A documentary that took seven years to complete, this film is director Andrew Leavold’s homage and love letter to diminutive film star and ’80s Pinoy James Bond Ernesto de la Cruz, better known as Weng Weng; karate expert, playboy, rumored real life spy, and the star of cult films like “For Y’ur height Only” and “The Impossible Kid.”
This full-length dispatch is filled with almost every form of wasak and more entertaining than it has any right to be from first glance at the material.
8. From alien to Super Agent
Aside from playing Secret Agent 00 in “For Y’ur Height Only” and “The Impossible Kid,” Weng Weng also starred in the western “D’Wild Wild Weng.” But he only hit these major leading roles after his producers introduced him to Dolphy and his film outfit (RVQ Productions) and he got a role as the sidekick in the spy-spoof “The Quick Brown Fox.” Talk about leaps and bounds, that’s a far cry from his previous roles as a small animal or an alien.
7. Weng Weng, martial artist
Anyone who’s seen a Weng Weng movie knows he’s good at kicking ass, but this clip from “Machete Maidens” shows he had chops up the wazoo. Good enough for MMA? Move over Urijah Faber.
6. Andrew Leavold, director and superfan
It takes a special kind of person to make a docu about Weng Weng. Well, eccentric video store owner and Australian Andrew Leavold is just such a man. He describes “The Search for Weng Weng” as “the ultimate history of Filipino B-films, and a quest to find the truth behind the midget James Bond of the Philippines.”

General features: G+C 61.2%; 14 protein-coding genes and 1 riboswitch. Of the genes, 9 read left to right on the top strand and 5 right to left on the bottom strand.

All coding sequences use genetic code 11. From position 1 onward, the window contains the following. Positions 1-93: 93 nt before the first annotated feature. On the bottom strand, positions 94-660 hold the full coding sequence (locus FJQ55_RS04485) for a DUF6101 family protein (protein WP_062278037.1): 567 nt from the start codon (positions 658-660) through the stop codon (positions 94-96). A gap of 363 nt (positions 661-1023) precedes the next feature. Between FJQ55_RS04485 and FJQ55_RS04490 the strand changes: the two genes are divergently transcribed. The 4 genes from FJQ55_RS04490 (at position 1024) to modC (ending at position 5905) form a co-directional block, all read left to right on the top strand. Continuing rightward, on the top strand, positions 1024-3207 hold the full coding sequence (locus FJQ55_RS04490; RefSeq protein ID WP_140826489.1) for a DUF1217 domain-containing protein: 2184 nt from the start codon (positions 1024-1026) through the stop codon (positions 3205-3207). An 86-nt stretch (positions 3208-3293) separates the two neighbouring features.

5. Seven years in Weng Weng Land
“It turns out [Weng Weng’s story] is even more extraordinary than I could have ever imagined,” said Leavold in one media interview. “Real life secret agent, international superstar beating George Lucas at the box office, and the rest—heartbreaking, bizarre, exhilarating.”
While Leavold’s voice and obsession with the midget from Baclaran fuels this docu, it is ultimately his good intentions and love for Pinoy movies that both guides and protects him on his journey to discovery and catharsis.
There’s a scene here where Leavold and his crew travel to Ilocos Norte and become guests of Madame herself as she celebrates her birthday. While this part goes on longer than it should, it does drive home the point of how much the former First Lady lives in a psychological bubble of pure delusion. There’s also a good explanation why she’s in this docu and how ’80s films like Weng Weng’s can be contextualized as part of the Imeldific idea of beauty.
Don’t worry, he eventually does find Weng Weng and the story of the little man born with a case of primordial dwarfism (which is why he’s only 2’ 9”) became the darling and cash cow of Liliw Productions, a cult hero of the ’80s and one of the most-loved actors among those he worked with is a story of heartbreak, betrayal, and woe.
Everybody from Weng Weng’s former director Eddie Nicart, stuntmen comrades, film critics, and his brother and last living relative makes an appearance, so as far as completism goes, this movie has covered all the bases.
Check it out if you like feature docus with leftfield content, but definitely watch this if you like Weng Weng and hold a special place in your heart for ’80s movies.